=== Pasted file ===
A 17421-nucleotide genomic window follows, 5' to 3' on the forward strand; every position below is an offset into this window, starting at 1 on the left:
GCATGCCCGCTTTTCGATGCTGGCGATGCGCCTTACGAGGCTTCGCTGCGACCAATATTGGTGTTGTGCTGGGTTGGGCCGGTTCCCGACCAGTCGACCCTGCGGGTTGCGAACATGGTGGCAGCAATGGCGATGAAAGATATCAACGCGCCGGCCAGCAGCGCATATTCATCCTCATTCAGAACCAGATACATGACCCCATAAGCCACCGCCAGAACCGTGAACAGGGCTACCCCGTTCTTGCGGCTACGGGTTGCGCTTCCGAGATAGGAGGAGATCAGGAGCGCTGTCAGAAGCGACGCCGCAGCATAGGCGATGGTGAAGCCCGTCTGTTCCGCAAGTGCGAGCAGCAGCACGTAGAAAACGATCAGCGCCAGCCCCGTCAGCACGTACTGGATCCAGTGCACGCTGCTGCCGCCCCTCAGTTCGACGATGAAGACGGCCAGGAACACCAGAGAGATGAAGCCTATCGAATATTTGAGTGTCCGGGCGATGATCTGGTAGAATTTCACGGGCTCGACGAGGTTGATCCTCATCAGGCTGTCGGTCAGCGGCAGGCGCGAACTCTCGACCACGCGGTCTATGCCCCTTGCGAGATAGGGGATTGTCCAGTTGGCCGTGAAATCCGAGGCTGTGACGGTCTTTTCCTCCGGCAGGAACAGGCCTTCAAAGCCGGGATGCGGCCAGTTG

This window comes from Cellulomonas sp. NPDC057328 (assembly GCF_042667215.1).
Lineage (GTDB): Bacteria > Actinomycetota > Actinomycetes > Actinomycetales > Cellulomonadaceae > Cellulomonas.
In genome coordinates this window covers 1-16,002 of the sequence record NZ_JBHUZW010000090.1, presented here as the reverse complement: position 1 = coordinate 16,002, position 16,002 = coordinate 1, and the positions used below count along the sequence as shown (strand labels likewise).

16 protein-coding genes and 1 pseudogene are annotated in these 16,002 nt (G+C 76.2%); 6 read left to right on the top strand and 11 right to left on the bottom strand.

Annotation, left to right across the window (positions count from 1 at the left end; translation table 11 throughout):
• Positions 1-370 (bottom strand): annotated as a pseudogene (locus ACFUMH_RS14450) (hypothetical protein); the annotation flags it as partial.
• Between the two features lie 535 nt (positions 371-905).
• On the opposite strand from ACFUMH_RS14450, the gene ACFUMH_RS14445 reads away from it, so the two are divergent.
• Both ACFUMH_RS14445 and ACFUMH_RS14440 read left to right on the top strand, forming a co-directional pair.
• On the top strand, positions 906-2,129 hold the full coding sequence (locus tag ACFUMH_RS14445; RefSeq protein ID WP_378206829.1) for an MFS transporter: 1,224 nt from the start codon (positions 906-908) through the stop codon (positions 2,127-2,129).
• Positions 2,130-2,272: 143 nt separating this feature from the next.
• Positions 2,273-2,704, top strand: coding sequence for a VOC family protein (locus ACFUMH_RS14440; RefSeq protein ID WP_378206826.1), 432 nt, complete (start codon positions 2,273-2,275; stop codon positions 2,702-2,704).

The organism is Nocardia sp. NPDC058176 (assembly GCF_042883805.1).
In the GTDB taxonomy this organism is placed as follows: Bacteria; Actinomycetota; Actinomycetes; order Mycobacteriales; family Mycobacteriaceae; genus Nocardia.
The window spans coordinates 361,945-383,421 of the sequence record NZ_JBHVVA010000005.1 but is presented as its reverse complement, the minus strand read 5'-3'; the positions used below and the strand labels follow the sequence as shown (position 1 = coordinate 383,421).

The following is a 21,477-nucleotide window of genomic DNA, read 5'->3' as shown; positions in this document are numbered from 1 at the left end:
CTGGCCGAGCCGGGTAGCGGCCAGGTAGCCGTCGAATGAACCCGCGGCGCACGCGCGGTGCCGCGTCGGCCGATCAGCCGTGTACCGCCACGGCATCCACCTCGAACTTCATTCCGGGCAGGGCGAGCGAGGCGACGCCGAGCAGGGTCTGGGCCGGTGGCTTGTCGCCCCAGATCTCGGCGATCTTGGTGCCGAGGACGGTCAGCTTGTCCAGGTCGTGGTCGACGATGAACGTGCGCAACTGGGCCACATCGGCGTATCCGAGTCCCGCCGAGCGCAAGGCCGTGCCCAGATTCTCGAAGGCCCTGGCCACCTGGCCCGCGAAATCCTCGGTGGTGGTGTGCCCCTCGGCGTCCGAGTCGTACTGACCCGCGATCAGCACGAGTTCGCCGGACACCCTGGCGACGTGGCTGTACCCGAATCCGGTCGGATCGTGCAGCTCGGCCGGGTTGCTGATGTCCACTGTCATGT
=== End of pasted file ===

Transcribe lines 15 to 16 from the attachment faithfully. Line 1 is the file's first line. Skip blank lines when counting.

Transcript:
The organism is Nocardia sp. NPDC058176 (assembly GCF_042883805.1).
In the GTDB taxonomy this organism is placed as follows: Bacteria; Actinomycetota; Actinomycetes; order Mycobacteriales; family Mycobacteriaceae; genus Nocardia.